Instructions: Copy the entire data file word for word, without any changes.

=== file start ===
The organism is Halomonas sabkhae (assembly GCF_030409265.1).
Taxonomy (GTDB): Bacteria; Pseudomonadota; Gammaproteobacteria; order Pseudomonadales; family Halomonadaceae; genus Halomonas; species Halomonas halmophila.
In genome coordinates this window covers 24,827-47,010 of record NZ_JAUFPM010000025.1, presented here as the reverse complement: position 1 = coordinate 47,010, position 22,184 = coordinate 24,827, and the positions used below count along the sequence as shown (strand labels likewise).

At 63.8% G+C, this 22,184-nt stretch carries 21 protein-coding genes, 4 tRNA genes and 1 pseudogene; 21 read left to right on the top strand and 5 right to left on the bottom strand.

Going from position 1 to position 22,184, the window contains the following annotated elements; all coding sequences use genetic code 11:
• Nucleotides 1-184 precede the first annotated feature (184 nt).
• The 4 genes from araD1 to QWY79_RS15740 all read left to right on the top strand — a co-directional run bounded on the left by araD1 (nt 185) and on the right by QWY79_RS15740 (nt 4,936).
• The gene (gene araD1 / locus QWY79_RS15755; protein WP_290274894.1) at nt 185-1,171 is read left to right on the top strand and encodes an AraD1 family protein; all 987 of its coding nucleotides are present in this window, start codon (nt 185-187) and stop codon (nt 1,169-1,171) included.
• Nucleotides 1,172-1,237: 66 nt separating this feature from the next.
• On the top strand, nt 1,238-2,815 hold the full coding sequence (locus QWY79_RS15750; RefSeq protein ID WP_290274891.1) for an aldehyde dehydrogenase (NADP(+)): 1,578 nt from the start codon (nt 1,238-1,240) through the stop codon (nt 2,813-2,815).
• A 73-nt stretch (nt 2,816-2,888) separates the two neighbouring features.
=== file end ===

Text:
The organism is Halomonas sabkhae (assembly GCF_030409265.1).
Taxonomy (GTDB): Bacteria; Pseudomonadota; Gammaproteobacteria; order Pseudomonadales; family Halomonadaceae; genus Halomonas; species Halomonas halmophila.
In genome coordinates this window covers 24,827-47,010 of record NZ_JAUFPM010000025.1, presented here as the reverse complement: position 1 = coordinate 47,010, position 22,184 = coordinate 24,827, and the positions used below count along the sequence as shown (strand labels likewise).

At 63.8% G+C, this 22,184-nt stretch carries 21 protein-coding genes, 4 tRNA genes and 1 pseudogene; 21 read left to right on the top strand and 5 right to left on the bottom strand.

Going from position 1 to position 22,184, the window contains the following annotated elements; all coding sequences use genetic code 11:
• Nucleotides 1-184 precede the first annotated feature (184 nt).
• The 4 genes from araD1 to QWY79_RS15740 all read left to right on the top strand — a co-directional run bounded on the left by araD1 (nt 185) and on the right by QWY79_RS15740 (nt 4,936).
• The gene (gene araD1 / locus QWY79_RS15755; protein WP_290274894.1) at nt 185-1,171 is read left to right on the top strand and encodes an AraD1 family protein; all 987 of its coding nucleotides are present in this window, start codon (nt 185-187) and stop codon (nt 1,169-1,171) included.
• Nucleotides 1,172-1,237: 66 nt separating this feature from the next.
• On the top strand, nt 1,238-2,815 hold the full coding sequence (locus QWY79_RS15750; RefSeq protein ID WP_290274891.1) for an aldehyde dehydrogenase (NADP(+)): 1,578 nt from the start codon (nt 1,238-1,240) through the stop codon (nt 2,813-2,815).
• A 73-nt stretch (nt 2,816-2,888) separates the two neighbouring features.